Alcohol and Drug Use Statistics in Marana, Arizona
State and federal agencies keep track of the people admitted to ERs and rehab centers, and fatalities due to drug and alcohol misuse. Here are some current statistics based on reports from the Pima County Health Department and the CDC:1,3,4
Levels of Substance Abuse Treatment
Substance abuse treatment often follows a continuum of care that flows from most to least restrictive. Some Arizona residents receive care at each level, while others may only need the least intensive treatment services.
Detox is often the initial step of rehab treatment. It occurs in a supervised medical setting and involves safely and comfortably clearing your system of all drugs and alcohol.
Residential or Inpatient
This is the most intensive treatment setting. Residential or inpatient treatment involves 24/7 supervised care. Participants usually receive individual and group therapy and may also receive medication and additional types of therapy.
Partial hospitalization programs (PHPs)
PHPs typically involve many of the same treatment services as inpatient care. However, you return home during non-treatment times.
Intensive Outpatient Programs (IOPs)
In an IOP, you participate in several hours of treatment over several days per week. Methods often include individual and group therapy. Many Arizona residents transition to IOPs after completing a residential or PHP program.
Standard outpatient treatment involves a couple of hours of care per week, usually at an outpatient clinic or in a therapist’s office. This treatment level is appropriate for individuals who have mild addictions and strong support systems.
Aftercare provides ongoing support once inpatient or outpatient treatment is completed. This care may include 12-step meetings, transitional housing, or therapy. It is a key component of relapse prevention.
How to Pay for Drug Rehab in Arizona
By law, all insurance companies must provide coverage for substance abuse and mental health treatment, per the Mental Health Parity and Addiction Equity Act. However, each plan differs regarding specific benefits, so Arizona residents must contact their provider to learn about exact coverage.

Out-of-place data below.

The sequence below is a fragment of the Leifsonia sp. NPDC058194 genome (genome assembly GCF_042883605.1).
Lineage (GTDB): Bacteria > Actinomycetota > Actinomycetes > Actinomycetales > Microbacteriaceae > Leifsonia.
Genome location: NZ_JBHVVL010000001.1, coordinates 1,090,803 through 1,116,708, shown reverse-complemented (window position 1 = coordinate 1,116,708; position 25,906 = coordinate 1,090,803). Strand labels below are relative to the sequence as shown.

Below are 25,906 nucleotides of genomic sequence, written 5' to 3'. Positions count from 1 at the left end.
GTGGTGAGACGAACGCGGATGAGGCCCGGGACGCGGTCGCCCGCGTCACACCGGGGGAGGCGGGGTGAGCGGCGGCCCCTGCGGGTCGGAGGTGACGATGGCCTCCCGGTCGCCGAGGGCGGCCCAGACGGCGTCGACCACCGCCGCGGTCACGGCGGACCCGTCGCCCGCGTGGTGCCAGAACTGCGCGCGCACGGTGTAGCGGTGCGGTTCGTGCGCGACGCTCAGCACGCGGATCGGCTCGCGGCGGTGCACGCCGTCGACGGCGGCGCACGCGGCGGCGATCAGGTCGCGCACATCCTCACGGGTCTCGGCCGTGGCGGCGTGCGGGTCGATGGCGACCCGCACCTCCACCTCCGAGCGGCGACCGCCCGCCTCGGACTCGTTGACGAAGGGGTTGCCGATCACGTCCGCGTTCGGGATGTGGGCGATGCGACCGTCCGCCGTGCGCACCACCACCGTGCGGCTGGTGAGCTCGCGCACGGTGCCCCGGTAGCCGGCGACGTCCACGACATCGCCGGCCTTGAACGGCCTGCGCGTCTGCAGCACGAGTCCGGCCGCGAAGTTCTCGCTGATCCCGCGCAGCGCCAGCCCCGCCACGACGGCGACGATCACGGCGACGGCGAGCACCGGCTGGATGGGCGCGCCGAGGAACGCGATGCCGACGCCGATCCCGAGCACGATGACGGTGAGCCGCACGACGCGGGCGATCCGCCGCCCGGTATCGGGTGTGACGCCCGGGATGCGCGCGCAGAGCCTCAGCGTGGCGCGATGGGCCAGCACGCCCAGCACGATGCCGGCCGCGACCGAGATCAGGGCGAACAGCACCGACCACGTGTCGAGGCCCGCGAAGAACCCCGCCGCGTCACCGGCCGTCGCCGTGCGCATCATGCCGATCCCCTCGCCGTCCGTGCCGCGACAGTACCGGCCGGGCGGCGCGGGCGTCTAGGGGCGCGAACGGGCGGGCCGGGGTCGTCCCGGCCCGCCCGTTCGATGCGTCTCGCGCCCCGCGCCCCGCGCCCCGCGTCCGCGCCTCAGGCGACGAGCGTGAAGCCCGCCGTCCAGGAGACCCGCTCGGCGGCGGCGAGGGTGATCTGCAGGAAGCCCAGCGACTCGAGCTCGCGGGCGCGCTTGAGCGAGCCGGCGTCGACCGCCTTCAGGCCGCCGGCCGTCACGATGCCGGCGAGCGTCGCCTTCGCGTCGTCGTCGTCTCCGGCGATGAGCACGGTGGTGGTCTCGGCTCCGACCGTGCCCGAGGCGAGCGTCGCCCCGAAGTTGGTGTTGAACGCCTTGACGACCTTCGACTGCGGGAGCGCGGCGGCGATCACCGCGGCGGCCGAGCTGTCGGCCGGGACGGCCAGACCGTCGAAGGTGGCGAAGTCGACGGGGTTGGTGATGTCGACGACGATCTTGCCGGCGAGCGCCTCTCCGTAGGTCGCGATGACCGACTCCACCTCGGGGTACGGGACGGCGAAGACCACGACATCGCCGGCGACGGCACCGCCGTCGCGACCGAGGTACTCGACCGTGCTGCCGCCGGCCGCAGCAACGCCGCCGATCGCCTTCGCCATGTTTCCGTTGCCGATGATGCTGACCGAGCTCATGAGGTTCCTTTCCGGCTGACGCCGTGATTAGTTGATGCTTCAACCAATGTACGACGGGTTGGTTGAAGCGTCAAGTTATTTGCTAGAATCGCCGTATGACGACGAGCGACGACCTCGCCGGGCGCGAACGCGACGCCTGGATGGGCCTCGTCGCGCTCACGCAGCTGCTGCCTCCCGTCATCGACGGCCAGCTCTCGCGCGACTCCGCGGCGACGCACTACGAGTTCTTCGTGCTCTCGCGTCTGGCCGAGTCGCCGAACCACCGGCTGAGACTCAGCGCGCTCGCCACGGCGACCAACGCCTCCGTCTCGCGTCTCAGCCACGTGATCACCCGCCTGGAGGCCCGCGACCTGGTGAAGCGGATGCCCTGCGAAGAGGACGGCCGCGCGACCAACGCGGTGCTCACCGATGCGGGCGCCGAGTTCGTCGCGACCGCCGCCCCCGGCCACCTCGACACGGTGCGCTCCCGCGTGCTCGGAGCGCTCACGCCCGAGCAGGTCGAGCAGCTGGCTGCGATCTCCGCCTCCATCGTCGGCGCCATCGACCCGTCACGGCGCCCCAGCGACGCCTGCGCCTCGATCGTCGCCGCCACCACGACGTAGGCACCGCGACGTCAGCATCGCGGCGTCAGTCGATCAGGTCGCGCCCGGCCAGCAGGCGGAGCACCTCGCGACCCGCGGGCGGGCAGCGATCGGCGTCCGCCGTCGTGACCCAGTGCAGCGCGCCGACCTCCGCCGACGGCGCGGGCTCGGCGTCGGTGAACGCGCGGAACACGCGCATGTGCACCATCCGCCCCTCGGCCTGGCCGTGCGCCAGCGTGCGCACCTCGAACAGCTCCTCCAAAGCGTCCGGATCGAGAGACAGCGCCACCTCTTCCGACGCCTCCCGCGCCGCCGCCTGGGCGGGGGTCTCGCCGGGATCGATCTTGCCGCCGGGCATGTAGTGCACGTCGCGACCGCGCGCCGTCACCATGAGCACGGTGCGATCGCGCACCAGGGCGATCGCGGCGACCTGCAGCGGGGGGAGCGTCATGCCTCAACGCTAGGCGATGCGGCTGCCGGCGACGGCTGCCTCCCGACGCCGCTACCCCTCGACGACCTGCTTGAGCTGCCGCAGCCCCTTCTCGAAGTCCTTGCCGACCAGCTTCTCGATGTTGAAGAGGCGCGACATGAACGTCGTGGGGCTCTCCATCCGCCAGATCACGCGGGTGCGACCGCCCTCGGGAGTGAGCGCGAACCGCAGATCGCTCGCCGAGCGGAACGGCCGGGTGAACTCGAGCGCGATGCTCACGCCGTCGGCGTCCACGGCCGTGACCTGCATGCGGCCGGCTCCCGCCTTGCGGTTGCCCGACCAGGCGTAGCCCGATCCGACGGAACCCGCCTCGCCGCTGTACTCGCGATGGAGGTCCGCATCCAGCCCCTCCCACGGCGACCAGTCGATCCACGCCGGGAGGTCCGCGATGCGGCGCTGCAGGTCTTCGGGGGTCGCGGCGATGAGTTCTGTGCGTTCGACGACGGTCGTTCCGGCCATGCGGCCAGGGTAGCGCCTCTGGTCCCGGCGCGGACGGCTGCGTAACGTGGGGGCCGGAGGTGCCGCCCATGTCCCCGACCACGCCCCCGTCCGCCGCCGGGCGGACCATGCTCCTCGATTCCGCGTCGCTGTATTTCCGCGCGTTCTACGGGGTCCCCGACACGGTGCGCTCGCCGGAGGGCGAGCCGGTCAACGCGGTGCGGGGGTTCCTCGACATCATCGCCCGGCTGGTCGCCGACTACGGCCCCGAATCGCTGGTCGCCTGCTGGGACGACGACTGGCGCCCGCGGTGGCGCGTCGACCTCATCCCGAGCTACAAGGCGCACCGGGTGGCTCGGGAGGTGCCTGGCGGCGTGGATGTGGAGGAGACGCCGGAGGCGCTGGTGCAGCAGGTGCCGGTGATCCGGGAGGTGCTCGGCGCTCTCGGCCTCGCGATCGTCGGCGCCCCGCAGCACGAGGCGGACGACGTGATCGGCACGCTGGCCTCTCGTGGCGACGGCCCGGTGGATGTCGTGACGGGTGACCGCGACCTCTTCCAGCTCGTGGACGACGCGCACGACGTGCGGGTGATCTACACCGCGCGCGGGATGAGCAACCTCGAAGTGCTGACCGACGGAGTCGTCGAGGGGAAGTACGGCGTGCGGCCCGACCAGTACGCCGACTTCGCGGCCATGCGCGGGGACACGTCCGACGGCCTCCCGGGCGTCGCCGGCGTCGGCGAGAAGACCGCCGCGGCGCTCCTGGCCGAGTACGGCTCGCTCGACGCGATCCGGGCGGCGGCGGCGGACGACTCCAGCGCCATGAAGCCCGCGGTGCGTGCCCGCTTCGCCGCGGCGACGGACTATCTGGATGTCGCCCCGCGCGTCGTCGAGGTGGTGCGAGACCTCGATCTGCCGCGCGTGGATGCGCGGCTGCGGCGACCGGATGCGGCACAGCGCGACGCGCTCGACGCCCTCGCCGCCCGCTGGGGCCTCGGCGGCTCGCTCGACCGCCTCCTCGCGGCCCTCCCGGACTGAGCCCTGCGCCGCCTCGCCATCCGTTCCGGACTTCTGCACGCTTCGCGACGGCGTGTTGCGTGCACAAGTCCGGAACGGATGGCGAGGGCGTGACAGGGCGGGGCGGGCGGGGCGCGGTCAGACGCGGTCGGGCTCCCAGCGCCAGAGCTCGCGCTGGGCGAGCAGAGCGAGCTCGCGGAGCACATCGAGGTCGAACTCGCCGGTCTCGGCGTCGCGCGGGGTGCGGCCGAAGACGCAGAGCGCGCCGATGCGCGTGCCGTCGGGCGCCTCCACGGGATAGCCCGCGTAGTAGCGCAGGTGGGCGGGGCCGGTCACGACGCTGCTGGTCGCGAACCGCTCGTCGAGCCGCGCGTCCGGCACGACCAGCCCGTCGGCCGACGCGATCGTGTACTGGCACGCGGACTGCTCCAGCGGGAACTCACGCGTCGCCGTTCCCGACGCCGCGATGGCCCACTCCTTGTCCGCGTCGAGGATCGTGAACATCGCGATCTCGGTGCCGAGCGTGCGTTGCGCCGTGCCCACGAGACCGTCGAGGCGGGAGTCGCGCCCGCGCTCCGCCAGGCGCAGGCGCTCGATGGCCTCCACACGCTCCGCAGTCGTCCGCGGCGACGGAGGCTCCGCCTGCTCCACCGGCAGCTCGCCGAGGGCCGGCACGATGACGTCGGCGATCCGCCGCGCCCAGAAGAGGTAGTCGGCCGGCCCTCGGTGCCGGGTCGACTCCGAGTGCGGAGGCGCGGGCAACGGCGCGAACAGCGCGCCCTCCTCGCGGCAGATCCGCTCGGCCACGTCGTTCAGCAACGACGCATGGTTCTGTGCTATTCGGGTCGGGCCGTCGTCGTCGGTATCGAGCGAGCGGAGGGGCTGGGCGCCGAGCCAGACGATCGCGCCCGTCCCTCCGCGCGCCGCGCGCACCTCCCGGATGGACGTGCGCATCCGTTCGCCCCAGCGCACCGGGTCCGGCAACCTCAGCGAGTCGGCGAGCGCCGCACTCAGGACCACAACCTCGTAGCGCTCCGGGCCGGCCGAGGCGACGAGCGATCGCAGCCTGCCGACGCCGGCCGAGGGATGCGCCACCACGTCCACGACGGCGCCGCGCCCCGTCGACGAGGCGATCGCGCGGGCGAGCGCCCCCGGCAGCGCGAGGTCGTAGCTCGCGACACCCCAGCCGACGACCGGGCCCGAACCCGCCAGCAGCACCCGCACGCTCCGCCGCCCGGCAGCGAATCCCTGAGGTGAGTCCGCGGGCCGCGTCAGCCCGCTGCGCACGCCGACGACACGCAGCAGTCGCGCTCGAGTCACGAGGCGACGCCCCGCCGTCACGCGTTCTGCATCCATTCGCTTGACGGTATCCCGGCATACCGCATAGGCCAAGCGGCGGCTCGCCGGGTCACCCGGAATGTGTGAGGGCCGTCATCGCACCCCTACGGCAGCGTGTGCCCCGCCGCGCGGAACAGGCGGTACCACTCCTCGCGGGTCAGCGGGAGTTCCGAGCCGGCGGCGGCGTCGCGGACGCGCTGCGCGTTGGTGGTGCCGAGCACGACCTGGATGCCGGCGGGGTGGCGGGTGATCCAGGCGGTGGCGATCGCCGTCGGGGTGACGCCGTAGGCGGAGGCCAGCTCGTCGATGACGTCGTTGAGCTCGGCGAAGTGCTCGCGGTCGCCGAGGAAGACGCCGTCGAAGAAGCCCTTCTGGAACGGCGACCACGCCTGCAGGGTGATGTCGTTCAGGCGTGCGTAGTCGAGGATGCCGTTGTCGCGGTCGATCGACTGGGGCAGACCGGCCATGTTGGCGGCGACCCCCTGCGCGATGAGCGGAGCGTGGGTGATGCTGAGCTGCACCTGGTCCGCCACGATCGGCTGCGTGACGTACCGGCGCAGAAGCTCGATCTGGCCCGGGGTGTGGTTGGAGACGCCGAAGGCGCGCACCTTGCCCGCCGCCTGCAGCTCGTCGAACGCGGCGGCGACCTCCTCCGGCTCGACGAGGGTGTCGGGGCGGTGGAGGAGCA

Arizona Medicaid, known as the Arizona Health Care Cost Containment System (AHCCCS), provides coverage for drug and alcohol rehab services under the Mental Health Parity Act. Arizona residents may qualify for this program if they are a low-income adult, a child, a pregnant woman, an elderly adult, or a person with certain disabilities.
Medicare is a federal health insurance program that provides coverage for Arizonans aged 65 and older, along with individuals diagnosed with certain disabilities. Addiction treatment services are covered under both Medicare Part A and Part B. However, not all rehab facilities accept Medicare, so it’s important to confirm accepted methods of payment before enrolling in a program.
Sliding Scale Rehabs
Sliding scale rehab programs allow Arizona residents to pay only what they can reasonably afford based on their income. Participants must typically provide proof of income to qualify.
TRICARE in Arizona
TRICARE in Arizona (West region) provides health insurance coverage for U.S. military personnel, veterans, and their dependents. Coverage includes addiction treatment services. However, plans differ in their specific coverage.
IHS-Funded Drug Rehabs